Why in the world would God incite David to do something that would later bring punishment? Clearly, we have no way of understanding God’s motivation here. You might recall when God “hardened Pharoah’s heart” leading to more and more plagues. That’s another example of not truly understanding God’s motives.
This is the final story, and you can see some parallels to the story of punishment in Chapter 21, the bookends to the closing chapters of 2 Samuel. God often works in patterns as we have seen during the time of the judges.
Here we go with another list to close out the saga of King David as told in 2 Samuel! This one celebrates David’s top warriors. I thought it interesting that the top 3 are not part of the top 30. I suppose there are different criteria to place you in one group or not at all.
Do you think that David’s men were competitive? I hadn’t really thought about it in terms of the warriors themselves. We’ve certainly seen how the appointed leader, specifically Joab, really took his position seriously and was certainly ruthless when it came to killing others who threatened him. Notice he didn’t make the list of the top 30 or the top 3 for that matter!
This is a partner poem to the one we just walked through. Here’s an interesting idea. In a commentary I was reading, it suggested that Hannah’s song in 1 Samuel and these two poems of David serve to bracket the story of David and his kingship. Interesting.
We see David introduced here as the son of Jesse, anointed by God, and the “sweet psalmist.” David certainly left his mark on God’s people then and now. What a life David has led! He was certainly multifaceted.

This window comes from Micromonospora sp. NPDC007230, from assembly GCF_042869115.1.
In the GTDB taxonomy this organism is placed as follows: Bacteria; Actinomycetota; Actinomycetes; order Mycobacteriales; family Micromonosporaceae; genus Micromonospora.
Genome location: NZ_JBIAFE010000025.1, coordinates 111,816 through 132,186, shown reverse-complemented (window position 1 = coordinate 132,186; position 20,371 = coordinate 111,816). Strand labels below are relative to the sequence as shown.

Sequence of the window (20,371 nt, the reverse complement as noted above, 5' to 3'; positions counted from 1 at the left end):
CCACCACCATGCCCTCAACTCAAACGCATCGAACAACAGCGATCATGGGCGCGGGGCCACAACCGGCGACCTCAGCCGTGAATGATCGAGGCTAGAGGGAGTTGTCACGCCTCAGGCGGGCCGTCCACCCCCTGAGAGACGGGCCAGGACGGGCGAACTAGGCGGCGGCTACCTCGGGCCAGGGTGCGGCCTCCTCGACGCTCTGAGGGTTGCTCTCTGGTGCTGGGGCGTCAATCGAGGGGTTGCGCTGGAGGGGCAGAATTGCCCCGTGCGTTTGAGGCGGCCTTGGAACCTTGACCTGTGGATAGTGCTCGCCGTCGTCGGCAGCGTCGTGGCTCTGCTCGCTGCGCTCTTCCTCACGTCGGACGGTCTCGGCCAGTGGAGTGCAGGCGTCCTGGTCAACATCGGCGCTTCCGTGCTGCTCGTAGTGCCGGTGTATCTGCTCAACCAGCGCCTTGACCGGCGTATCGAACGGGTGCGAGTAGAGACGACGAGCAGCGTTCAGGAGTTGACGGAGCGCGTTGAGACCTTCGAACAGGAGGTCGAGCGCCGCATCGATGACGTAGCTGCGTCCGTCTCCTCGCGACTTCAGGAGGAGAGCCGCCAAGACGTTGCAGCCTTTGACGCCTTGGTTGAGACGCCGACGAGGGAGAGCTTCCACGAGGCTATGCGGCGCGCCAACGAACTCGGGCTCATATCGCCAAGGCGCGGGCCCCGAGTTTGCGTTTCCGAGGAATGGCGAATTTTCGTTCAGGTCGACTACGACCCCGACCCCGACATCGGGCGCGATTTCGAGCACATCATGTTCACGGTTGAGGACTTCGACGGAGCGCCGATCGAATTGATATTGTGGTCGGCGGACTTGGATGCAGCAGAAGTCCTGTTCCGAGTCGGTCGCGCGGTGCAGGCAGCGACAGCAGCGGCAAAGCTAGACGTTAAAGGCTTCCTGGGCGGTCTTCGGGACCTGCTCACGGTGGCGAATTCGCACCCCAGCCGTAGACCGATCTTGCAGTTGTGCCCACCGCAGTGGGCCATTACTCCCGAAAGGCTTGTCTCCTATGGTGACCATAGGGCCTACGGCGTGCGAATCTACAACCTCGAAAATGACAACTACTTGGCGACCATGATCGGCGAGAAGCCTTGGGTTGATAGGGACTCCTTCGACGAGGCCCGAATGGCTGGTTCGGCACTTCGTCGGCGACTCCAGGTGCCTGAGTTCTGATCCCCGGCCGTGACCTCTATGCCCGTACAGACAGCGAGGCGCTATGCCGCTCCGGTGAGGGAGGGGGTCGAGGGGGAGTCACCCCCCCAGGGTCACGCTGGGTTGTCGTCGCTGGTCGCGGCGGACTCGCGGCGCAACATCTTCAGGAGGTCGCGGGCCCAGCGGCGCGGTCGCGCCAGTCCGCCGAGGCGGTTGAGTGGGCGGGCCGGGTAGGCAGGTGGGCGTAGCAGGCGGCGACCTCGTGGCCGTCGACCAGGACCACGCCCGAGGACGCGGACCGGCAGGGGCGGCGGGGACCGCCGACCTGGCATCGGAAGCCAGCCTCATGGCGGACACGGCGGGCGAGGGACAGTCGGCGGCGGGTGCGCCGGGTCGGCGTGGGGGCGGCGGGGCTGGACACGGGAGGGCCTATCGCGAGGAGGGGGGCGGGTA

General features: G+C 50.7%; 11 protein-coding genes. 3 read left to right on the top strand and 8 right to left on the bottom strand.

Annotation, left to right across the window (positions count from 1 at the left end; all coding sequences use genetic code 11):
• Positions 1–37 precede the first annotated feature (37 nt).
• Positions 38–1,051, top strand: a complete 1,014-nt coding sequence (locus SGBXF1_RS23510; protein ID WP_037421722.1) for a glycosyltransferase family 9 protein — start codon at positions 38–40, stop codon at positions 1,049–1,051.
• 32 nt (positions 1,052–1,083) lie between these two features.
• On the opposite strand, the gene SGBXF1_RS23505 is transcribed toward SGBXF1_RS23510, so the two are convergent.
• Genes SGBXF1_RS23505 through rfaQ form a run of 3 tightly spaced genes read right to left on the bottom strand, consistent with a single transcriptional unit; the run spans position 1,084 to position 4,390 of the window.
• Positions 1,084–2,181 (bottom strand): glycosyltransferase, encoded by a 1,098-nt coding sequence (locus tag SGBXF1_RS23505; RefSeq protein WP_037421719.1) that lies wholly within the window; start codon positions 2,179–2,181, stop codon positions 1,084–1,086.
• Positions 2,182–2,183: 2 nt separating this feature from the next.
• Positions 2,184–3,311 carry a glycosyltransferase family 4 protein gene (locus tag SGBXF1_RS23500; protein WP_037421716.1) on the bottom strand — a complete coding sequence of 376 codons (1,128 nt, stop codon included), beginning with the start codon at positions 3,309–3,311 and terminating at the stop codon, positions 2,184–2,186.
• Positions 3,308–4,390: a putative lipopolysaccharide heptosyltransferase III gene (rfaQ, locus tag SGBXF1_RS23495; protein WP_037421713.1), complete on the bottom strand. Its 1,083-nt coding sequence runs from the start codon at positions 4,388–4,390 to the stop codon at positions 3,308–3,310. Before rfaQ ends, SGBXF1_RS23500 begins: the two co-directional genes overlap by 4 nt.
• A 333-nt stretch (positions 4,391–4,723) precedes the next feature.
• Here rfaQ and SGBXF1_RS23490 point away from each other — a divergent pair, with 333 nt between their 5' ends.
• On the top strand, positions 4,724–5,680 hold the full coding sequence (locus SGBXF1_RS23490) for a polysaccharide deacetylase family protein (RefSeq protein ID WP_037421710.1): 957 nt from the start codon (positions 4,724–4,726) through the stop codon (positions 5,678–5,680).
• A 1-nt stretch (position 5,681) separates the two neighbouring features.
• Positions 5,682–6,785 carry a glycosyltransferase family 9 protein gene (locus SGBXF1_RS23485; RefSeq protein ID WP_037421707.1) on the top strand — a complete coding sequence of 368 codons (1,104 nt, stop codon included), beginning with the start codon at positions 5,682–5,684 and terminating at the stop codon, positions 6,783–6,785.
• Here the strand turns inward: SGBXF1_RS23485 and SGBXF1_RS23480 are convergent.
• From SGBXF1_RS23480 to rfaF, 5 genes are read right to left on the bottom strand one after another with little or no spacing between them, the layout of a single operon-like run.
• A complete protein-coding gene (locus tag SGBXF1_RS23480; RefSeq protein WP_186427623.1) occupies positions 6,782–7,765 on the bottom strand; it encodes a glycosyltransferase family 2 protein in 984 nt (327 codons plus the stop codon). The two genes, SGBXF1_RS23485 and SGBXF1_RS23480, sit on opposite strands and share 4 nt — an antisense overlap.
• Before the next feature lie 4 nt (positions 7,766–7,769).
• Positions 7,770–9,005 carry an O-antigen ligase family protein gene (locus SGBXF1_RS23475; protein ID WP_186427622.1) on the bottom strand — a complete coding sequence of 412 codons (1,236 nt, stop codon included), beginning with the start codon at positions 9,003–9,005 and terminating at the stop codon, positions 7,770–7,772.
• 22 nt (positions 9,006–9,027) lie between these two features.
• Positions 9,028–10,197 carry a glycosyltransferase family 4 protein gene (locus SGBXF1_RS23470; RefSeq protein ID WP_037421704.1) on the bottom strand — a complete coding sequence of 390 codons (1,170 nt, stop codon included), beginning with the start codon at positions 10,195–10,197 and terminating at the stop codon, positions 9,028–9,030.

This is a great passage to read when we want to be reminded of exactly how “good” God is. When we spend time with these images, how can we help but want to give glory to God. Sing his praises, rejoice, and be glad!
David does a great job of bringing this interlude to a close by magnifying God and his attributes. We can think of God as the lamp that lights our way, a shield to protect us, or a strong fortress to give us strength. Now that is good stuff!
We know that our salvation does not come from anything we do, but what God does. But that doesn’t mean that we’re never rewarded for our behavior this side of heaven. The poetry of David’s song here calls that out!
“The Lord rewarded me for doing right; he restored me because of my innocence.” Despite the human failings we’ve seen David experience, he has sought after God and God’s will for his life. Seeing his own weakness and sinfulness helps us come to grips with our own. God will use even us, imperfect and all!